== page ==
Bill Shorten Seems To Have Forgotten He Promised Tax Increases Worth $30 Billion
Tfw you lose $30 billion down the back of the couch.
Poor Bill Shorten’s had a bit of a blunder — yesterday, at a press conference, he confidently told reporters that Labor had “no plans to increase taxes on superannuation”. That’s all well and good, except that back in 2016 Labor famously did promise to introduce new taxes on superannuation that would generate revenue of, oh, just over $30 billion.
A bit of an awkward moment, to say the least. Shorten clarified today, saying that he misheard the question, and thought the journalist was simply asking if there were any more new taxes on the cards.
“I thought I was being asked if there were unannounced changes to superannuation and we’ve already made the announcements of the changes we’re going to make,” he said. “I should have picked the words better, no question.”
.@billshortenmp: Yesterday, I thought I was being asked if we have any unannounced changes to superannuation. Obviously, we have changes we outlined three years ago. We have no proposals other than what we’ve announced previously.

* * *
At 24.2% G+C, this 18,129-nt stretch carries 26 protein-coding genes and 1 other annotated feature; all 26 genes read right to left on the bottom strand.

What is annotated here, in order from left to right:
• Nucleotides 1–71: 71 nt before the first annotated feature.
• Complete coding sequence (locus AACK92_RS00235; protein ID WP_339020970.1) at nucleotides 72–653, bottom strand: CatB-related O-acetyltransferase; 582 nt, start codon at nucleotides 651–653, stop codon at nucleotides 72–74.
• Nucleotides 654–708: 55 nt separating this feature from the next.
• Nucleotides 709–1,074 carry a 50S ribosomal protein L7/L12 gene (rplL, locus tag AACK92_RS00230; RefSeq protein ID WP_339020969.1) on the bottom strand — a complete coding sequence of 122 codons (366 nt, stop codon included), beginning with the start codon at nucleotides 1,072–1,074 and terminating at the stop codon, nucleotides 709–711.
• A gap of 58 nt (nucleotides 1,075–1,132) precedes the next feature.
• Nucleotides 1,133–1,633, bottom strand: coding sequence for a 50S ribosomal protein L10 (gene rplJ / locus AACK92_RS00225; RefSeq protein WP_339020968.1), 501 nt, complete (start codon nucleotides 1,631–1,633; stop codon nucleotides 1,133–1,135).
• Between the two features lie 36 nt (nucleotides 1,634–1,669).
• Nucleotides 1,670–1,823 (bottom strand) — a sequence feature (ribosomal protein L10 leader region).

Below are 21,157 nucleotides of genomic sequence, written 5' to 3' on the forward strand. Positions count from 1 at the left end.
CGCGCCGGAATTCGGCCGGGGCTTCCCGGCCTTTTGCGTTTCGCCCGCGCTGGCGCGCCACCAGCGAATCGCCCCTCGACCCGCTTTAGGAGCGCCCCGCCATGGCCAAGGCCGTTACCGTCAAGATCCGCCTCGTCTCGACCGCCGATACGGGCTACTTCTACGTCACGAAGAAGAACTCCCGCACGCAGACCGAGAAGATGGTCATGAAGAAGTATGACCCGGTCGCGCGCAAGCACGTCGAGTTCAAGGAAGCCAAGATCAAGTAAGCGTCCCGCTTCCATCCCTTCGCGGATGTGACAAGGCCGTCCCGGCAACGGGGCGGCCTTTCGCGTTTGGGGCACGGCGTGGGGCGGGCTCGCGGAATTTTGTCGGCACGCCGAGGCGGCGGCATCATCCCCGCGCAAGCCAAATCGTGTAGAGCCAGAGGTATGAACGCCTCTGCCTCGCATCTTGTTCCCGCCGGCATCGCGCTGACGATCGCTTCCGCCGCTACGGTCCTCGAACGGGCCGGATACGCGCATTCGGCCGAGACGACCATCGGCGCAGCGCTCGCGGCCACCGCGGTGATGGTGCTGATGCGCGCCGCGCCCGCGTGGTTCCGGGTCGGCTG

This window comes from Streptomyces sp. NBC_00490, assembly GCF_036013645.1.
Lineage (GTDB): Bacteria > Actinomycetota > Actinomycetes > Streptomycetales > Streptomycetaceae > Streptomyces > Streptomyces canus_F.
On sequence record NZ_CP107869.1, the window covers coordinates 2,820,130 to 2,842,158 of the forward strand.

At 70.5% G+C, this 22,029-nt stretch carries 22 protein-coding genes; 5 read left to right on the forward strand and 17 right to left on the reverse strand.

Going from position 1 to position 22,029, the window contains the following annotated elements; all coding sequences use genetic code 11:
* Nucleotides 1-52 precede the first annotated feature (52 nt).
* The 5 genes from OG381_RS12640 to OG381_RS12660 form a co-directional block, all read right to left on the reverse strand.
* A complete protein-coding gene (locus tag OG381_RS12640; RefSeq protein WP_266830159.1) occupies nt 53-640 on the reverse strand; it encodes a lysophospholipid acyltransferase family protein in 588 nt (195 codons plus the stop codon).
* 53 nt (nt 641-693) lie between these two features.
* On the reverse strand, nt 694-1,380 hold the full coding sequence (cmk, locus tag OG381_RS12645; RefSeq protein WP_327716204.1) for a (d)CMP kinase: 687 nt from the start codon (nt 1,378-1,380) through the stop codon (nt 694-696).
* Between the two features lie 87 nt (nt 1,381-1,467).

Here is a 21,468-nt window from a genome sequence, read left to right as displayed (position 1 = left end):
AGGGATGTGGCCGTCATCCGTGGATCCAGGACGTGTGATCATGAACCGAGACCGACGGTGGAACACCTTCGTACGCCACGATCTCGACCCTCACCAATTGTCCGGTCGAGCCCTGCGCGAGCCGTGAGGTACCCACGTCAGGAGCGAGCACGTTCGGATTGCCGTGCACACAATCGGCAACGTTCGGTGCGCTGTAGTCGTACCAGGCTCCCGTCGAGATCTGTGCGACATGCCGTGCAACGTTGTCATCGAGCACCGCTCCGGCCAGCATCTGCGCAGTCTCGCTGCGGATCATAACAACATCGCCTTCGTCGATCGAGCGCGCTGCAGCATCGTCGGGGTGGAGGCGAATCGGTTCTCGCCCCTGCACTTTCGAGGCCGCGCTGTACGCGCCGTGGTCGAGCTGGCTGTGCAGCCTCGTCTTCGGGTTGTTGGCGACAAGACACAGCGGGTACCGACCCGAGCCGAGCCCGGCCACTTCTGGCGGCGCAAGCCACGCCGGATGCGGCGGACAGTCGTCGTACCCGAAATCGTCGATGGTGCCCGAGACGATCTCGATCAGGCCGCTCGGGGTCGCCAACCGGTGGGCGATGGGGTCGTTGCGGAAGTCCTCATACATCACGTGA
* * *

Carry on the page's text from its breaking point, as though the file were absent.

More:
— Sky News Australia (@SkyNewsAust) April 17, 2019
Still, $30 billion is a lot of money to forget about — many of the policies Labor’s campaigning on at this election actually rely pretty heavily on that funding. Naturally, the Coalition’s having a field day, and Scott Morrison was out there yesterday telling anyone who’d listen that Shorten was “either lying about it today or he’s just forgotten the last person he hit with higher taxes”.
Before the Libs get too carried away, though, there are two important things to note. One is that, as embarrassing as it is that Bill Shorten forgot about $30 billion, Labor’s proposed changes to superannuation are not some giant new tax that’s going to bludgeon every “ordinary Australian” to death: for the most part, they target wealthier Australians. For example, Labor wants to reduce the high income threshold from $250,000 to $200,000, meaning that people earning between $200,000 and $250,000 per year will be exposed to higher taxes.
The other important thing to note is that while Scott Morrison was busy crowing about Shorten’s slip-up, his government was also refusing to respond to new analysis that suggested its huge promise of bringing the budget back into surplus might stand on shaky ground in the long run.
Okay, that’s enough in big numbers for today. Only 31 days of election season left to go!!
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